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Nanoparticles used in cosmetics and sunscreens pose no human health risk, and even help improve health by protecting consumers against skin cancer, according to a recent report. In a review of the available toxicity data on nanoparticles used in cosmetics and sunscreens, scientists at L'Oreal in collaboration with researchers at the University of Queensland, Australia, have concluded that they do not pose a health hazard.
This conclusion is in contrast to a number of recent campaigns arguing that nanoparticles may have as yet undocumented effects on human health and should be avoided.
Published in Skin Pharmacology and Physiology, the report investigates the penetration of nanoparticles such as TiO2 and ZnO into the deeper skin layers-the epidermis and dermis. It also looked into their potential for toxicity. The study concludes that the benefit provided in terms of UV protection greatly outweighs any 'unproven and hypothetical risks'.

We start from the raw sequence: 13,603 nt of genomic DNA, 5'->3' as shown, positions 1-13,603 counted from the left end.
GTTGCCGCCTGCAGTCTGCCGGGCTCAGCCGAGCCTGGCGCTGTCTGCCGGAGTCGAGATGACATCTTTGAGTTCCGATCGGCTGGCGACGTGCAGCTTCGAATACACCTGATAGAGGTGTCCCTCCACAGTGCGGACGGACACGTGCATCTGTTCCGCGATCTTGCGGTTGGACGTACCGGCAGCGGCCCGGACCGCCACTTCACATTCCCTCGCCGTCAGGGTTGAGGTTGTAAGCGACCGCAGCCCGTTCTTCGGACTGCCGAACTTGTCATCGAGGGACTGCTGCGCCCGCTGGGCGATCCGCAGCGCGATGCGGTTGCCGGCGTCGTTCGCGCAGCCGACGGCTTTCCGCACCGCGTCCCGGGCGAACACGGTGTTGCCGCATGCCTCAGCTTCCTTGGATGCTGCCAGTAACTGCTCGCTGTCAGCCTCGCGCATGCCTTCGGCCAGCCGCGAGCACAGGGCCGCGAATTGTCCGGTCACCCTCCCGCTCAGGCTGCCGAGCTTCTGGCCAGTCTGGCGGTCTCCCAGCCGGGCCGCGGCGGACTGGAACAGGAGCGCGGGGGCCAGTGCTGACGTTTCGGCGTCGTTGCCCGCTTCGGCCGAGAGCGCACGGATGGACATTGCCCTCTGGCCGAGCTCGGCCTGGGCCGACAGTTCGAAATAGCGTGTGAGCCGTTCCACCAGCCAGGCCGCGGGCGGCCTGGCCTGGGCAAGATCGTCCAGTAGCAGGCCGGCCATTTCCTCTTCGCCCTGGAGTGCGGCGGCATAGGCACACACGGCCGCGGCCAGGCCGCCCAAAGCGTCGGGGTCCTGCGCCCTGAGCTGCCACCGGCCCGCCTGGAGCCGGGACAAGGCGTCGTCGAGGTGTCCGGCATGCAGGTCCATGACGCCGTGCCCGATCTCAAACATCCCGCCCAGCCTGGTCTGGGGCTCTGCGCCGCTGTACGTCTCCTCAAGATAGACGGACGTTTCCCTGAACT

Skin penetration of nanoparticles
The results of a number of skin penetration studies on titanium dioxide TiO2, a popular sunscreen agent whose efficacy is dependent on a particle size of 60-120nm, suggest that micro- and nano-sized particles remain on the skin surface and do not penetrate into the living skin layers, according to the report.